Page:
Things started to unravel in medical school, when spending hours studying and intensely focusing was impossible when you are starving.  So, I picked up a new habit—stress eating and snacking.  In medical school, I also started training for half marathons and full marathons, and with each long run or workout I would reward myself with food.  This kind of thought pattern quickly became a cycle where I would spend hours at the gym working off what I overate the day before. I thought that, if I ate the whole cake, I would just make up for it by running 8-10 miles.  Overtime, I noticed that it gave me a lot of anxiety and guilt over food.  I felt that I was always having to punish myself for what I ate, I thought of what to eat excessively and turned to exercise as a way to remedy eating “junk food” or eating out.  

Finding Balance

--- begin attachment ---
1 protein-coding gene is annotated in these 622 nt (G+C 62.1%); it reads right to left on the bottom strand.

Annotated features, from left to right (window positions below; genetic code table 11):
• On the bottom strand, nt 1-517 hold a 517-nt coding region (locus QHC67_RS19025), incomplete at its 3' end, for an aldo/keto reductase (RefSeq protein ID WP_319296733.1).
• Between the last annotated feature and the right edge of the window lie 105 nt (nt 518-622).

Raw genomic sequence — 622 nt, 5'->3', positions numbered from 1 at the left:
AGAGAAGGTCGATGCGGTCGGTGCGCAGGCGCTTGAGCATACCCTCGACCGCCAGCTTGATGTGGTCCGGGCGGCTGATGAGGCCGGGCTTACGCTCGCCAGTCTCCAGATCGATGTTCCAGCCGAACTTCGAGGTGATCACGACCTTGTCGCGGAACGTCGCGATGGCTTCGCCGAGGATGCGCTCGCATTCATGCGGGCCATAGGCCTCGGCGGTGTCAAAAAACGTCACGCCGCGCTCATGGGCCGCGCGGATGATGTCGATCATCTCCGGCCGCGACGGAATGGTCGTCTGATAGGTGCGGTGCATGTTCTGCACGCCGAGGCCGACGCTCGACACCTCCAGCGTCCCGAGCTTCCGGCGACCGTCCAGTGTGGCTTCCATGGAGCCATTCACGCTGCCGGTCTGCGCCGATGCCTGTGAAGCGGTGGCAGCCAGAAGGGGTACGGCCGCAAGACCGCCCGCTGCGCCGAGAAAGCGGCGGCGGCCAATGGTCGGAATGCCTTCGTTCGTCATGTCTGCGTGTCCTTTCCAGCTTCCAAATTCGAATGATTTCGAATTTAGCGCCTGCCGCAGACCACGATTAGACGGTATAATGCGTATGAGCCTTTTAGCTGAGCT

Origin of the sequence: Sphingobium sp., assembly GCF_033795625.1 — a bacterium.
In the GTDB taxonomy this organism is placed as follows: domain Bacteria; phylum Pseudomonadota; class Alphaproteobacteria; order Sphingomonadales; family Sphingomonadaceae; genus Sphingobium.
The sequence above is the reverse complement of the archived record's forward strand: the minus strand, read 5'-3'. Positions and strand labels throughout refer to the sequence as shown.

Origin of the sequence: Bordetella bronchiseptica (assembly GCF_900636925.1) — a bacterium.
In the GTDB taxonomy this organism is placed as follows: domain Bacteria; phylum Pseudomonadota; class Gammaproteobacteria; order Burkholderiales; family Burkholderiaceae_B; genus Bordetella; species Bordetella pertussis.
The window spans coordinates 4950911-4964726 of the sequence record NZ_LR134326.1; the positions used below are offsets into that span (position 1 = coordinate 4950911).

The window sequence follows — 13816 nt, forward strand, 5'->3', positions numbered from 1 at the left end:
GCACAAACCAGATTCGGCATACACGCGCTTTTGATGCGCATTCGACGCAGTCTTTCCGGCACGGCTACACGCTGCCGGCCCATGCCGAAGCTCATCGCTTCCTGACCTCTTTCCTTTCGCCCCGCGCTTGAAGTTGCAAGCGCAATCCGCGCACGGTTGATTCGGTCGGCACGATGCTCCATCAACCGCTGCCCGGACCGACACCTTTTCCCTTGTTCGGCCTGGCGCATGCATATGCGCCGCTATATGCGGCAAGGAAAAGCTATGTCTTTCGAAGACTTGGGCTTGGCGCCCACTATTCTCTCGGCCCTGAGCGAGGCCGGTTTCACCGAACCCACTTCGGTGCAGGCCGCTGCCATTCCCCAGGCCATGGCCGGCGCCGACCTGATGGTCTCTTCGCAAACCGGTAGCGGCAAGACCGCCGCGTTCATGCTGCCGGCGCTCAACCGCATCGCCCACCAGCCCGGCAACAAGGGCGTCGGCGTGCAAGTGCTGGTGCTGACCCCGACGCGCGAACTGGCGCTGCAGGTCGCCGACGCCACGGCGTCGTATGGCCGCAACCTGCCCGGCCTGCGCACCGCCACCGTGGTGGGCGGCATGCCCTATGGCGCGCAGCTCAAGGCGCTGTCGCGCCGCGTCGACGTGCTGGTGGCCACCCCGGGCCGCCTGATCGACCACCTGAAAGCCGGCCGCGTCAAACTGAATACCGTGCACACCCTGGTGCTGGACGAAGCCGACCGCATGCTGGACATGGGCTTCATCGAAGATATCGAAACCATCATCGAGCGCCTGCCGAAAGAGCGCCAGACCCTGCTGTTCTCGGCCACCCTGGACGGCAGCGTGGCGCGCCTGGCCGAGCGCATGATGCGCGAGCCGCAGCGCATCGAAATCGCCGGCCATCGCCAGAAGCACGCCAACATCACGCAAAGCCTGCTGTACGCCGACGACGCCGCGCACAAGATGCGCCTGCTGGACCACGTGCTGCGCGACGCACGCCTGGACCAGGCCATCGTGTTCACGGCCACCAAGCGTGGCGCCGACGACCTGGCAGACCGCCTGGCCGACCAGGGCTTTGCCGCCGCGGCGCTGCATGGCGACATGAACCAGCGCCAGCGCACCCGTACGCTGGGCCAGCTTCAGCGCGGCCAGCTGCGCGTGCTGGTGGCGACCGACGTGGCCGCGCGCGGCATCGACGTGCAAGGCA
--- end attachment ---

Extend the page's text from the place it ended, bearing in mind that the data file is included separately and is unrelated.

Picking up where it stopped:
Over the next few years, through the rest of my medical training, I had less and less time to exercise and work off excess calories.  Working 60-80 hours a week as a resident and fellow forced me to plan for my meals because I did not have time to cook on most days and it was expensive ordering out.  I started cooking on the weekends, learning from cookbooks, ways to cook delicious meals on a time and money budget.  I found that when I had cooked food at home, I was less tempted to eat out or snack mindlessly.  In turn, I had more time to spend at home and at leisure because I wasn’t running around trying to get food.  I researched old cookbooks, magazines, and online resources for healthier twists on my favorite dishes—like chicken piccata, vegan lasagna, baked sweet potatoes, spaghetti squash and chicken meatballs.  The more I cooked, I more enjoyed the food I was making and entertaining good friends and family.  It reminded me of how much of the happiest memories of my childhood revolved around food and sharing food with my loved ones.  

The power of balancing your macros